When we started troubleshooting the delay, we noticed that on the initial page load of every product, additional DLLs were being compiled. By removing all web parts and re-adding them one by one, we saw that each web part with a Partial Cache configured was actually generating a unique DLL on each page. Essentially, ASP.NET treats each web part with Partial Cache enabled as a separate virtual file to compile, even though a previous page load that uses the same template has already compiled it.

This issue actually happens every time Partial Cache is enabled, but it’s not usually noticed because it happens so fast. We had so many web parts with Partial Caching enabled on this site that it became painfully slow.

warehouse machines


While Kentico does not provide any documentation that explains this problem (at least not that we could find or that Support could provide us), the bottom line is this: Any time Partial Cache is enabled on a web part, the ASP.NET compiler will JIT compile the page template on the initial load for every page that uses the template. This is usually a non-issue, but if you have more than a handful of web parts that have Partial Cache enabled, you will start seeing delays on every initial page load.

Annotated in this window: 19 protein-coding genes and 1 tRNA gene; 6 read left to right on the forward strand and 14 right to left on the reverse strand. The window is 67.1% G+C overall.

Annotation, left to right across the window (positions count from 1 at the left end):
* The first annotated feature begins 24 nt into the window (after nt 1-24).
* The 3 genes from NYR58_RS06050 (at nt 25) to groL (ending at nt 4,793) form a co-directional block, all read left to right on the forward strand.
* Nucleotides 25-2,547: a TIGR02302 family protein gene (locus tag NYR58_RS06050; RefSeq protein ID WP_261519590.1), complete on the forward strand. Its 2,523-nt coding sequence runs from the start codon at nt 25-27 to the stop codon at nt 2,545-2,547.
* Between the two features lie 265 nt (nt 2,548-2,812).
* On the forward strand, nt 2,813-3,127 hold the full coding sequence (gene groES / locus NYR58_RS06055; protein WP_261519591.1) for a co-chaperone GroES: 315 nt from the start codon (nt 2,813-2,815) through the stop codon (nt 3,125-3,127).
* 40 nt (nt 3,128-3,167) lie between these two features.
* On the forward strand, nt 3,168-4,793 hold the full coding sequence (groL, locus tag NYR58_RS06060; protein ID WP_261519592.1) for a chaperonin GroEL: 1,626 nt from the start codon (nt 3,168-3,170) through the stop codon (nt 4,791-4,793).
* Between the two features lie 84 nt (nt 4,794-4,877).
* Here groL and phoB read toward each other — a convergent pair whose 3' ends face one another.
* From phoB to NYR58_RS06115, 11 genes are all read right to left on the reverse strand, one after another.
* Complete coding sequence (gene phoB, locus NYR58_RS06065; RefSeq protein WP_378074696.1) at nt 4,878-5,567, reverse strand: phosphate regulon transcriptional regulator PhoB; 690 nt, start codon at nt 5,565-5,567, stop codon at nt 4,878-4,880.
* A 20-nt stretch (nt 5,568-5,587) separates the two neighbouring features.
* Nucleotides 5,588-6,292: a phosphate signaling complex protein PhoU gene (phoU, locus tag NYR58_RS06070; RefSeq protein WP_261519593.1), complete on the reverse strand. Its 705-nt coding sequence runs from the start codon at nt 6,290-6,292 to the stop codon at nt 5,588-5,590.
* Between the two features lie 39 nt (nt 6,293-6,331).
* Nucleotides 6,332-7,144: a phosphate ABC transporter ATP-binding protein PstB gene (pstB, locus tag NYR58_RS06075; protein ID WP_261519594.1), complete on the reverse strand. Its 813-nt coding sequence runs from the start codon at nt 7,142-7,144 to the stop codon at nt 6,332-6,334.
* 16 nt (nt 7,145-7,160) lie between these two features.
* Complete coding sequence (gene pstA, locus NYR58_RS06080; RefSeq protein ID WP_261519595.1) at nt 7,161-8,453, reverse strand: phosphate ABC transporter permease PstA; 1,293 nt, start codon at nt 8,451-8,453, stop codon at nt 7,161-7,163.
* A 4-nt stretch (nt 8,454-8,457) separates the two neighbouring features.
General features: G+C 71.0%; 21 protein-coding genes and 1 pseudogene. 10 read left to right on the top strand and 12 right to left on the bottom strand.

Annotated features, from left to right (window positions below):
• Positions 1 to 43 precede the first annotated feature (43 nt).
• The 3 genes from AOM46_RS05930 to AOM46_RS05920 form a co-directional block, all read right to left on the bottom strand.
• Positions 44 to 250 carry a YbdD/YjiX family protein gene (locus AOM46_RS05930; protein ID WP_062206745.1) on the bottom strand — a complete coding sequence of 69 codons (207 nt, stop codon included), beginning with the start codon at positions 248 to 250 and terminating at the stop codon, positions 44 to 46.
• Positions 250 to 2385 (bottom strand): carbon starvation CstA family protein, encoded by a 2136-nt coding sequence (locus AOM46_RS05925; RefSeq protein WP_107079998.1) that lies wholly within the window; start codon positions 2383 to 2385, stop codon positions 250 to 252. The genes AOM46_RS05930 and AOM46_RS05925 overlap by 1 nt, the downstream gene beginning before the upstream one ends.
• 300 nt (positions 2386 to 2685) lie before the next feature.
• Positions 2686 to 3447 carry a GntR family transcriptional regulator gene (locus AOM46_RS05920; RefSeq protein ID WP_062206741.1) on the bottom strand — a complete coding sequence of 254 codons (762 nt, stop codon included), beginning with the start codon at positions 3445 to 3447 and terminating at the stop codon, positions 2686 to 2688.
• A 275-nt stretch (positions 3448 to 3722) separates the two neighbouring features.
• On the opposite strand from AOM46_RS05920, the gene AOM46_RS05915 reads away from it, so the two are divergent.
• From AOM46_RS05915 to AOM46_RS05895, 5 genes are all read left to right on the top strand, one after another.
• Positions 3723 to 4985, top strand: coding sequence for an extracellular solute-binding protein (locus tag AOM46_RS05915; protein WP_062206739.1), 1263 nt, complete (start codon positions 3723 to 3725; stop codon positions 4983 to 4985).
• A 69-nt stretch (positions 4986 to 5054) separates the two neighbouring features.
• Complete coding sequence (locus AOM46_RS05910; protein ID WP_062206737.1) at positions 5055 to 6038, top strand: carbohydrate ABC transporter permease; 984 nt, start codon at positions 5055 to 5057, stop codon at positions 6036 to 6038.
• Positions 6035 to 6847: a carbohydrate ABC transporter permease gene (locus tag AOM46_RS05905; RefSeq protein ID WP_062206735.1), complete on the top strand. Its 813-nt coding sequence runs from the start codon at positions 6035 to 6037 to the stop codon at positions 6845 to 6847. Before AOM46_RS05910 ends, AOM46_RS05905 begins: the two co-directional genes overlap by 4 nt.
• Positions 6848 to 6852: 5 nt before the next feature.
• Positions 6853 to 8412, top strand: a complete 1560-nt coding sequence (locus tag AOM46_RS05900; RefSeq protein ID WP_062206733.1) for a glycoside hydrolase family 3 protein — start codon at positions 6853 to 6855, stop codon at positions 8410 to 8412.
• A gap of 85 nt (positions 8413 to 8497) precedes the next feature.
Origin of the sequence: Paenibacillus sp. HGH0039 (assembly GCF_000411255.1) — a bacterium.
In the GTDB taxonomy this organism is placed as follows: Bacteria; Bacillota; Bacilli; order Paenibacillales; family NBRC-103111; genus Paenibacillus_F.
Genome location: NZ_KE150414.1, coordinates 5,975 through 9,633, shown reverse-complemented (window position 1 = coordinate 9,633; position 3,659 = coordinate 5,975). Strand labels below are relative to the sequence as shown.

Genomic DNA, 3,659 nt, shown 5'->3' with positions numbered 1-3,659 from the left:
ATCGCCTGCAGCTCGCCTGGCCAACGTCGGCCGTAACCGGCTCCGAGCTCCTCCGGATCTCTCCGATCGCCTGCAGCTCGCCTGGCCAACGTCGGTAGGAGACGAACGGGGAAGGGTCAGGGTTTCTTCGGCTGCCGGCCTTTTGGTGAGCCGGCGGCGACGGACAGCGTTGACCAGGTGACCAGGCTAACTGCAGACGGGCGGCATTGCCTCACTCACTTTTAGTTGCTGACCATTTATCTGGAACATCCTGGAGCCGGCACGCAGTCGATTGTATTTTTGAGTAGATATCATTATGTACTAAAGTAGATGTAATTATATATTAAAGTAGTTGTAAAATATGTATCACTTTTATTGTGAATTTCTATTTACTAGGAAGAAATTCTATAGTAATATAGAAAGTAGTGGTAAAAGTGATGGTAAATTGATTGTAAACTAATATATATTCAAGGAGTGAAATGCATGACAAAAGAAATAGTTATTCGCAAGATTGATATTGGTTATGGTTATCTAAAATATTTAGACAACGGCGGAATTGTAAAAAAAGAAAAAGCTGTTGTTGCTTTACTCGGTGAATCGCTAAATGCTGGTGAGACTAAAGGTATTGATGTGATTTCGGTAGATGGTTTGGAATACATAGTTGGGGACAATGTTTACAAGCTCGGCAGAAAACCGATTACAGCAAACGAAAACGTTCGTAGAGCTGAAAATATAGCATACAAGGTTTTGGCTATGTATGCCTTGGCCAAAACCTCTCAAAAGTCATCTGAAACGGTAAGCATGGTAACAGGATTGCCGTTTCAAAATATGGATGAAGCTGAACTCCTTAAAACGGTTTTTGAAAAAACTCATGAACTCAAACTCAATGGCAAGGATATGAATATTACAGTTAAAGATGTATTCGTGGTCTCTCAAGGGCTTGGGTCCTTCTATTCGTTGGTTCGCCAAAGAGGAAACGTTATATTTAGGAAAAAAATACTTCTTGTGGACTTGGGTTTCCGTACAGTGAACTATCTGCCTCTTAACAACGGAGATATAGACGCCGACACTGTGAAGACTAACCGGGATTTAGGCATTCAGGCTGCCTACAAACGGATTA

There are four main ways you can combat this:

  • Use other caching options where possible, such as full-page Output cache
  • Reduce the number of web parts that use Partial Cache to the bare minimum
  • If possible, join multiple web parts into single, custom web parts
  • Use ASP.NET 4.6 and the new Microsoft Roslyn CodeDOM Providers to speed up JIT compilation

Since the Kentico Support team did not consider this issue a “bug” per se, we don't expect a specific fix to occur. In our case, once we identified the problem, we were able to quickly fix it, using a combination of the methods described above. 

I hope that this has been a helpful tip for those that work with the Kentico platform. In our experience, it’s a fantastic framework, and though this is a bit of an edge case, as more and more teams adopt Kentico, these kinds of lessons are great to share with the community.

Have you come across this issue as well? I'd love to hear your feedback or how your team solved the problem!